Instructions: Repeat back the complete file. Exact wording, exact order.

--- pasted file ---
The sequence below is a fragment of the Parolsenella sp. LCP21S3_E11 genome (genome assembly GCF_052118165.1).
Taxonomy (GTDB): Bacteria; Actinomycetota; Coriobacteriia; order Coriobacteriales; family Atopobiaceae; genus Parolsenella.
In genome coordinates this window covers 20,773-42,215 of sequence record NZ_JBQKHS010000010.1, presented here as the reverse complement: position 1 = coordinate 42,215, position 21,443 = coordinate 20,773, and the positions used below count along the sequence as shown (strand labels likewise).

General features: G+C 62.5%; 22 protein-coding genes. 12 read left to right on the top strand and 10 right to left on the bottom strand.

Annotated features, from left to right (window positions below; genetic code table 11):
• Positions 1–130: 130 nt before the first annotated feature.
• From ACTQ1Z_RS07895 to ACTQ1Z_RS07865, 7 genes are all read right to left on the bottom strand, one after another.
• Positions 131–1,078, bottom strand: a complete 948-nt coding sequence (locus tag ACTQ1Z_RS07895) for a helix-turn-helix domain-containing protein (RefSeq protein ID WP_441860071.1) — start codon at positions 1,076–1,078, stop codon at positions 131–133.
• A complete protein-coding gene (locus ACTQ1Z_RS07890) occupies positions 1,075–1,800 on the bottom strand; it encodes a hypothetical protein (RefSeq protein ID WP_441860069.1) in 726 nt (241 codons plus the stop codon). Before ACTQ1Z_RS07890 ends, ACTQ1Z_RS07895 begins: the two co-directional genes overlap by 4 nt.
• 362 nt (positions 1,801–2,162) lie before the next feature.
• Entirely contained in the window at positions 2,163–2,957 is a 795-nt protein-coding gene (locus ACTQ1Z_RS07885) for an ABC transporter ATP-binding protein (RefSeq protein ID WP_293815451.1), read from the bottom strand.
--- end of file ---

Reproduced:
The sequence below is a fragment of the Parolsenella sp. LCP21S3_E11 genome (genome assembly GCF_052118165.1).
Taxonomy (GTDB): Bacteria; Actinomycetota; Coriobacteriia; order Coriobacteriales; family Atopobiaceae; genus Parolsenella.
In genome coordinates this window covers 20,773-42,215 of sequence record NZ_JBQKHS010000010.1, presented here as the reverse complement: position 1 = coordinate 42,215, position 21,443 = coordinate 20,773, and the positions used below count along the sequence as shown (strand labels likewise).

General features: G+C 62.5%; 22 protein-coding genes. 12 read left to right on the top strand and 10 right to left on the bottom strand.

Annotated features, from left to right (window positions below; genetic code table 11):
• Positions 1–130: 130 nt before the first annotated feature.
• From ACTQ1Z_RS07895 to ACTQ1Z_RS07865, 7 genes are all read right to left on the bottom strand, one after another.
• Positions 131–1,078, bottom strand: a complete 948-nt coding sequence (locus tag ACTQ1Z_RS07895) for a helix-turn-helix domain-containing protein (RefSeq protein ID WP_441860071.1) — start codon at positions 1,076–1,078, stop codon at positions 131–133.
• A complete protein-coding gene (locus ACTQ1Z_RS07890) occupies positions 1,075–1,800 on the bottom strand; it encodes a hypothetical protein (RefSeq protein ID WP_441860069.1) in 726 nt (241 codons plus the stop codon). Before ACTQ1Z_RS07890 ends, ACTQ1Z_RS07895 begins: the two co-directional genes overlap by 4 nt.
• 362 nt (positions 1,801–2,162) lie before the next feature.
• Entirely contained in the window at positions 2,163–2,957 is a 795-nt protein-coding gene (locus ACTQ1Z_RS07885) for an ABC transporter ATP-binding protein (RefSeq protein ID WP_293815451.1), read from the bottom strand.